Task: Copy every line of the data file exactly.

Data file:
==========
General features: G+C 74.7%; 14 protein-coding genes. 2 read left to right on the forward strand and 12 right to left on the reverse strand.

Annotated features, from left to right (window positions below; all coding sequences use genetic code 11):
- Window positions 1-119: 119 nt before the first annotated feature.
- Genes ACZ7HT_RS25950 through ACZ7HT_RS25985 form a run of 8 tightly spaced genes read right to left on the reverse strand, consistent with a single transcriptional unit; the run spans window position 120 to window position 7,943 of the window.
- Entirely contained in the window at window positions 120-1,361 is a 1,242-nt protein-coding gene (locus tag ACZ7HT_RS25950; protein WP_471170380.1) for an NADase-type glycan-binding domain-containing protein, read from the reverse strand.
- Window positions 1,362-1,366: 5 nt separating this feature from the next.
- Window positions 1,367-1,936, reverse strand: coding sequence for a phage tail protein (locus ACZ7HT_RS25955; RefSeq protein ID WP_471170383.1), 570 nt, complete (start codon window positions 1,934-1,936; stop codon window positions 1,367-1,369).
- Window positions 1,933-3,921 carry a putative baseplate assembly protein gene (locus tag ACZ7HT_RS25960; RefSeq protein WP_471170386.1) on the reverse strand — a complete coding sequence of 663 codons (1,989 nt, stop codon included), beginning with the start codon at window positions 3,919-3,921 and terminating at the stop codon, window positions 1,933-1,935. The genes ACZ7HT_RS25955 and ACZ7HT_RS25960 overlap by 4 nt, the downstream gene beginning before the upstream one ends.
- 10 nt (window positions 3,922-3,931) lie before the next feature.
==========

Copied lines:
General features: G+C 74.7%; 14 protein-coding genes. 2 read left to right on the forward strand and 12 right to left on the reverse strand.

Annotated features, from left to right (window positions below; all coding sequences use genetic code 11):
- Window positions 1-119: 119 nt before the first annotated feature.
- Genes ACZ7HT_RS25950 through ACZ7HT_RS25985 form a run of 8 tightly spaced genes read right to left on the reverse strand, consistent with a single transcriptional unit; the run spans window position 120 to window position 7,943 of the window.
- Entirely contained in the window at window positions 120-1,361 is a 1,242-nt protein-coding gene (locus tag ACZ7HT_RS25950; protein WP_471170380.1) for an NADase-type glycan-binding domain-containing protein, read from the reverse strand.
- Window positions 1,362-1,366: 5 nt separating this feature from the next.
- Window positions 1,367-1,936, reverse strand: coding sequence for a phage tail protein (locus ACZ7HT_RS25955; RefSeq protein ID WP_471170383.1), 570 nt, complete (start codon window positions 1,934-1,936; stop codon window positions 1,367-1,369).
- Window positions 1,933-3,921 carry a putative baseplate assembly protein gene (locus tag ACZ7HT_RS25960; RefSeq protein WP_471170386.1) on the reverse strand — a complete coding sequence of 663 codons (1,989 nt, stop codon included), beginning with the start codon at window positions 3,919-3,921 and terminating at the stop codon, window positions 1,933-1,935. The genes ACZ7HT_RS25955 and ACZ7HT_RS25960 overlap by 4 nt, the downstream gene beginning before the upstream one ends.
- 10 nt (window positions 3,922-3,931) lie before the next feature.